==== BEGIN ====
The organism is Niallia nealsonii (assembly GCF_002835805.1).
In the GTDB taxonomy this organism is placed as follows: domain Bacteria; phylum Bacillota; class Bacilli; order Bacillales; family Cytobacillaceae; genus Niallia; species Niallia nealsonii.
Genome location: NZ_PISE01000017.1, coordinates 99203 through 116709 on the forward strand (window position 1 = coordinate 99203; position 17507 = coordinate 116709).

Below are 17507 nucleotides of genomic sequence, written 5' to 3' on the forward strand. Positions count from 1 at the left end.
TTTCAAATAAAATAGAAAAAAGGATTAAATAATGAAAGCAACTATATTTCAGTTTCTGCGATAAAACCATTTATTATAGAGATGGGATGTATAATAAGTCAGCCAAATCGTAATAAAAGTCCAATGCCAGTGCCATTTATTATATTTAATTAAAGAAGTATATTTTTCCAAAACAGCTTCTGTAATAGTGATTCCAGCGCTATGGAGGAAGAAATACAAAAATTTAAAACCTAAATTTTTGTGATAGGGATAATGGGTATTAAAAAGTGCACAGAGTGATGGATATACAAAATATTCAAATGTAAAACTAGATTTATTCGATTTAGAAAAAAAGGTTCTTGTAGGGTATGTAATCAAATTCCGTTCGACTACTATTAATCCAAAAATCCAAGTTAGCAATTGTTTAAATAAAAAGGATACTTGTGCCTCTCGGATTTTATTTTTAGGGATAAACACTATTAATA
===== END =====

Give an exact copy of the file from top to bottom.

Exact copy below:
The organism is Niallia nealsonii (assembly GCF_002835805.1).
In the GTDB taxonomy this organism is placed as follows: domain Bacteria; phylum Bacillota; class Bacilli; order Bacillales; family Cytobacillaceae; genus Niallia; species Niallia nealsonii.
Genome location: NZ_PISE01000017.1, coordinates 99203 through 116709 on the forward strand (window position 1 = coordinate 99203; position 17507 = coordinate 116709).

Below are 17507 nucleotides of genomic sequence, written 5' to 3' on the forward strand. Positions count from 1 at the left end.
TTTCAAATAAAATAGAAAAAAGGATTAAATAATGAAAGCAACTATATTTCAGTTTCTGCGATAAAACCATTTATTATAGAGATGGGATGTATAATAAGTCAGCCAAATCGTAATAAAAGTCCAATGCCAGTGCCATTTATTATATTTAATTAAAGAAGTATATTTTTCCAAAACAGCTTCTGTAATAGTGATTCCAGCGCTATGGAGGAAGAAATACAAAAATTTAAAACCTAAATTTTTGTGATAGGGATAATGGGTATTAAAAAGTGCACAGAGTGATGGATATACAAAATATTCAAATGTAAAACTAGATTTATTCGATTTAGAAAAAAAGGTTCTTGTAGGGTATGTAATCAAATTCCGTTCGACTACTATTAATCCAAAAATCCAAGTTAGCAATTGTTTAAATAAAAAGGATACTTGTGCCTCTCGGATTTTATTTTTAGGGATAAACACTATTAATA